Wet layup composite repairs are proven to be successful in restoring pipe to its original operational and design strength for more common pipeline anomalies such as corrosion and dents. This approach has not been generally applied to wrinkle bend reinforcement. Several manufacturers have developed composite solutions and applied them with varying levels of success. One of the goals of the investigation discussed here was to find a way to decrease composite installation defects and increase the reliability and speed of each installation. 

Composites provide quality repairs that can be installed quickly for reliable results. (Photos by ClockSpring|NRI)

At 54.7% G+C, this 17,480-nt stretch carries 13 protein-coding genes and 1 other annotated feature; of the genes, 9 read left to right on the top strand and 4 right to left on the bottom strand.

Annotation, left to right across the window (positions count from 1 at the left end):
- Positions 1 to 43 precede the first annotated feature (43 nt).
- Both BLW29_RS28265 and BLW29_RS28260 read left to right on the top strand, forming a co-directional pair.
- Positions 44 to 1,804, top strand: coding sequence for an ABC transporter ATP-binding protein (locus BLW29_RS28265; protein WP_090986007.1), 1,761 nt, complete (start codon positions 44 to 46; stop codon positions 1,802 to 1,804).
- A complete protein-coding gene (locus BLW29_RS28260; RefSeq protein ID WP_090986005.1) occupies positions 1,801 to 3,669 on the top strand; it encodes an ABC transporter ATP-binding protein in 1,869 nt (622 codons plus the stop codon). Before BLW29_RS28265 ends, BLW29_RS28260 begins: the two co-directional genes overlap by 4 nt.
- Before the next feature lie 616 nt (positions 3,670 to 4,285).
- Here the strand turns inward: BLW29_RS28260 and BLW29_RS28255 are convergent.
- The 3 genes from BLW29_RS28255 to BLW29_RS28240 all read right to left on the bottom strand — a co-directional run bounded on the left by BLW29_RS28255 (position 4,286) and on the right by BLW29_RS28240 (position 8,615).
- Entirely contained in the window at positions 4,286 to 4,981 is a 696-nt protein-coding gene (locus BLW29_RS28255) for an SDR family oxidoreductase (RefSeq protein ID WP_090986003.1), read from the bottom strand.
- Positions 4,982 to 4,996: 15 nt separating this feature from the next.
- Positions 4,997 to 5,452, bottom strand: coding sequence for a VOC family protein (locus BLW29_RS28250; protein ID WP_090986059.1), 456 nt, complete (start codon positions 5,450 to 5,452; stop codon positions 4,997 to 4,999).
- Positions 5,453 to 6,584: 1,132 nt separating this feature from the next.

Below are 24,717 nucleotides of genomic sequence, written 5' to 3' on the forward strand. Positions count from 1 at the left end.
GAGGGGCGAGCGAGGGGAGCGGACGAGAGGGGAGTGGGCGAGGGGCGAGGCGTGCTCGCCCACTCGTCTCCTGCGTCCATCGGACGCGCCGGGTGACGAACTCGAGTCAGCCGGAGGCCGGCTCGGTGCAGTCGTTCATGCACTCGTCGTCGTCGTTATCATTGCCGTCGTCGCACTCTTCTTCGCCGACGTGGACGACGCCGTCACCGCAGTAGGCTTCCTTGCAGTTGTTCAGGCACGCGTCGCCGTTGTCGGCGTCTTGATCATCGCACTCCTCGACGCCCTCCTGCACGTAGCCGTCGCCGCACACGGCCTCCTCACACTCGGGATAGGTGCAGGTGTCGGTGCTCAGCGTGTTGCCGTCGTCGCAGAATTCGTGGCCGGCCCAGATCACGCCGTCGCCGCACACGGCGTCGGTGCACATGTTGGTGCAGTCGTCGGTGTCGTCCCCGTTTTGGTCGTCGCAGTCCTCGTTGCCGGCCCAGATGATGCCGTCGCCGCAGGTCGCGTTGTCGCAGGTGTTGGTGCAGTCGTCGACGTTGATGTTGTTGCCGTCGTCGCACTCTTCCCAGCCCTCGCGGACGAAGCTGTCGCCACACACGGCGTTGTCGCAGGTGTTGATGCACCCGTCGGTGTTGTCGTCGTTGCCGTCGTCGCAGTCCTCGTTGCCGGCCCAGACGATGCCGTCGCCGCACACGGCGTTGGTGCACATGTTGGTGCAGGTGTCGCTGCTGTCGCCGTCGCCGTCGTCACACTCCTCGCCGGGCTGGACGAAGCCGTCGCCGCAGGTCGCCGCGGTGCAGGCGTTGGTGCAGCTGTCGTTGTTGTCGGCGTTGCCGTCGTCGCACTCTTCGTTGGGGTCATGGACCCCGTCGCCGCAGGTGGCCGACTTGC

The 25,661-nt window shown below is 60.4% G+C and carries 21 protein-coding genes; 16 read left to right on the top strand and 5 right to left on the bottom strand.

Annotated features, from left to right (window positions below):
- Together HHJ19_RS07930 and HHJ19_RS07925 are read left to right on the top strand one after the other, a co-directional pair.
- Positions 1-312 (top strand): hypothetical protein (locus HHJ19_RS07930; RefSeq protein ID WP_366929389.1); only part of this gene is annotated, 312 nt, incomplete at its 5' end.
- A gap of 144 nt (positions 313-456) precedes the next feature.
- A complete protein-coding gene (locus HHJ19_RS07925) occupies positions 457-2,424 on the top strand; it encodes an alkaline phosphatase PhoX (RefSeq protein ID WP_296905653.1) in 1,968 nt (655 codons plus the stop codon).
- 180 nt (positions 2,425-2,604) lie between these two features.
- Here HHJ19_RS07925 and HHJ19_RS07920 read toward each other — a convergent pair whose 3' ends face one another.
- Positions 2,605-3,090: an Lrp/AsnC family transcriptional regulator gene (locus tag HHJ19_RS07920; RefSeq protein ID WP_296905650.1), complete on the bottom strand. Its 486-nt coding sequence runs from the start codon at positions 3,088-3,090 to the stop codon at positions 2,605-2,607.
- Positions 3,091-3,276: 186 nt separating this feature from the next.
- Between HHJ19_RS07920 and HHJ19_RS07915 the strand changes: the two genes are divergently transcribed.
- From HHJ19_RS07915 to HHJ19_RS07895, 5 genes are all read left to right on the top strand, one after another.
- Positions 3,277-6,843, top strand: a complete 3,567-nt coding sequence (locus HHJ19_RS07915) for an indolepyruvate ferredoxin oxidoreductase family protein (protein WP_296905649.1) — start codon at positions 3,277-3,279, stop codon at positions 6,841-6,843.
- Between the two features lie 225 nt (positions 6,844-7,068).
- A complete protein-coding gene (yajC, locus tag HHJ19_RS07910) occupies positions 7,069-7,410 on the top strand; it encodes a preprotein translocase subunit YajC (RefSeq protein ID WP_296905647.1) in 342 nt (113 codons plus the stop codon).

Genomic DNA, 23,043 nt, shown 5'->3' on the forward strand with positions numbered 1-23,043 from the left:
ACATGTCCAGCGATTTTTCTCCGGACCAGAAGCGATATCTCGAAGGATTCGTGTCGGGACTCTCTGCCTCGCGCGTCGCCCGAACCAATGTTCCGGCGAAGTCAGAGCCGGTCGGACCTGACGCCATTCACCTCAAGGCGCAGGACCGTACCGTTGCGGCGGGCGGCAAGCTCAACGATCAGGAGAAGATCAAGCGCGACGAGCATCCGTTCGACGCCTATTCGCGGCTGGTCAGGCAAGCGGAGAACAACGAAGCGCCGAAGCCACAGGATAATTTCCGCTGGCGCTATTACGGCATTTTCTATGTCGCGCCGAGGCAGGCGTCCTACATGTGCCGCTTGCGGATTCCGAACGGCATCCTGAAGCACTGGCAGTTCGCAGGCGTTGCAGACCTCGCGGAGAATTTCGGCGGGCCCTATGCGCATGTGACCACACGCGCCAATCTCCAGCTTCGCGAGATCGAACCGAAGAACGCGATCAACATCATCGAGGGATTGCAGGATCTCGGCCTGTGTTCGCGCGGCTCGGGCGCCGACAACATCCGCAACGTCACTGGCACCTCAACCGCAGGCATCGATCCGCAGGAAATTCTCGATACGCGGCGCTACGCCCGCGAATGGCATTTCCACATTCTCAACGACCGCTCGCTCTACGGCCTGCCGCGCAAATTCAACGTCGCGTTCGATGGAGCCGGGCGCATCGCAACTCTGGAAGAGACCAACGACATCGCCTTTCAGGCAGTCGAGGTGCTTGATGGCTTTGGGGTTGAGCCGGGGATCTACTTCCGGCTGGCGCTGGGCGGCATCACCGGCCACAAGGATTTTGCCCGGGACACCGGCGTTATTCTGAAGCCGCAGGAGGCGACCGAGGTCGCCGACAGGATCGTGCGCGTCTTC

Setting the Stage

Tests carried out by ClockSpring|NRI were set up to evaluate three composite repair layup configurations for reinforcing wrinkle bends, using finite element analysis (FEA) and full-scale testing to validate the design methodologies. Two of the composite layups were tested to validate a new composite designed to decrease installation defects and increase installation speed and reliability. The other used a conventional layup technology.

The first step of the testing program was to secure a piece of vintage pipe with wrinkle bends to use for the physical tests. A section of Grade X52 steel pipe was removed from service for this purpose. The 26-inch line, with a nominal wall thickness of 0.281-inch, was subjected to elastic-plastic FEA to evaluate the stress-strain response of wrinkled pipe and to optimize the new composite design and layup. 

The full-scale test program exposed the pipe section to cyclic-bending under constant internal pressure. The goal was to validate the ability of composite repair materials to improve the cyclic bending fatigue life of the pipe section. Testing included samples with and without composite reinforcement.